What the Federal Budget means for the waste sector

Treasurer Josh Frydenberg revealed a $249m boost for the waste and recycling industry as part of the Federal Budget announcement on Tuesday evening,  in the hopes of stopping more than 600,000 tonnes of waste ending up in landfill and also creating industry jobs.

The highly anticipated Federal Budget document has laid out the Morrison Government’s investment in the waste and recycling sector as part of Australia’s Economic Recovery Plan in response to COVID-19.

Minister for the Environment Sussan Ley said the 2020-21 Budget will deliver key outcomes in transforming the nation’s waste industry.

“The Morrison Government is the first Federal Government to place waste firmly on the national agenda,” Ley said in a statement on Tuesday evening.

“Our $249.6 million investment will drive a billion-dollar transformation of Australia’s waste and recycling capacity.”

Ley said thousands of jobs will be created within industry over the next 10 years through initiatives such as the new Recycling Modernisation Fund, the National Waste Action Plan, national waste data systems and the implementation of the waste export ban.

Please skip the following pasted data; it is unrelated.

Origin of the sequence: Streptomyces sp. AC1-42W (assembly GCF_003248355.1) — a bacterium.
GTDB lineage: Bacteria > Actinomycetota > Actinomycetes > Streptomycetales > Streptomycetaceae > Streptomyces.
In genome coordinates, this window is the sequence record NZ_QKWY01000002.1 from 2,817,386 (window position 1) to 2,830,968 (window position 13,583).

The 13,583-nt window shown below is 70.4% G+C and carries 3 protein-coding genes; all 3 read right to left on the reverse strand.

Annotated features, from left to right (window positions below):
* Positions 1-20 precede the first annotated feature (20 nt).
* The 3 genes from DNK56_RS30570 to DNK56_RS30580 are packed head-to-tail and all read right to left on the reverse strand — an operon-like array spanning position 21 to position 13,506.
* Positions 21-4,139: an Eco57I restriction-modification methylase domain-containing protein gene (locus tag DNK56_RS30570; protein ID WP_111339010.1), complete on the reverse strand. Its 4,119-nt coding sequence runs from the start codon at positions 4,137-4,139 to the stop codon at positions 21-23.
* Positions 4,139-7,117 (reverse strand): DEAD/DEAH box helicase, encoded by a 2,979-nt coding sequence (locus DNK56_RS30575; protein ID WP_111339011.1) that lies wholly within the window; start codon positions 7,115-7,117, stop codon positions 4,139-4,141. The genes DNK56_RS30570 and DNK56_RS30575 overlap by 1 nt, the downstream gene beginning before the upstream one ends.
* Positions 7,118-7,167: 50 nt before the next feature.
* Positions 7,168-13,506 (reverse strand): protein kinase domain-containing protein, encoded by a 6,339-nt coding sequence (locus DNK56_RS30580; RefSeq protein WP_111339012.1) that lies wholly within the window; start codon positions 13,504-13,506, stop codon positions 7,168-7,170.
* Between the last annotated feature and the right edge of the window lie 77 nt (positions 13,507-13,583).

Ahead of the Budget on Tuesday October 6, Prime Minister Scott Morrison announced $1.5 billion in new funding will be invested over the next four years in the Modern Manufacturing Strategy.

“Through this Strategy, we are determined to ensure government, industry and the research and education sectors are all working in the one direction to build scale in our manufacturing sector,” he said.

Recycling and clean energy manufacturing is recognised as a National Manufacturing Priority “which reflect Australia’s established competitive advantages or emerging areas of priority”.

“This plan is built on the JobMaker platform of enabling our manufacturing businesses to be globally competitive through cheaper and more reliable energy,” Frydenberg said in his budget speech on Tuesday evening.

Prior to the budget announcement, Waste Management and Resource Recovery Association of Australia (WMRR) has been work closely with all governments, advocating for sharper focus and action on building domestic remanufacturing, supporting secondary end markets.

“Resource recovery industry can play a crucial role in driving economic recovery post-pandemic and in the process, create new jobs and industries such as remanufacturing and industrial redesign while increasing its positive impact in protecting human health and the environment, including mitigating carbon emissions. This continued commitment to our industry will have multiple positive touch points for a long time to come,” WMRR CEO, Ms Gayle Sloan, said.


“This Budget builds on the investments we made in last year’s Budget, with an additional $1.8 billion in funding for the environment,” Frydenberg said.

“Mr Speaker, by recycling more waste we can also create jobs.”

The Morrison Government is banning the export of plastic, paper, tyres and glass waste.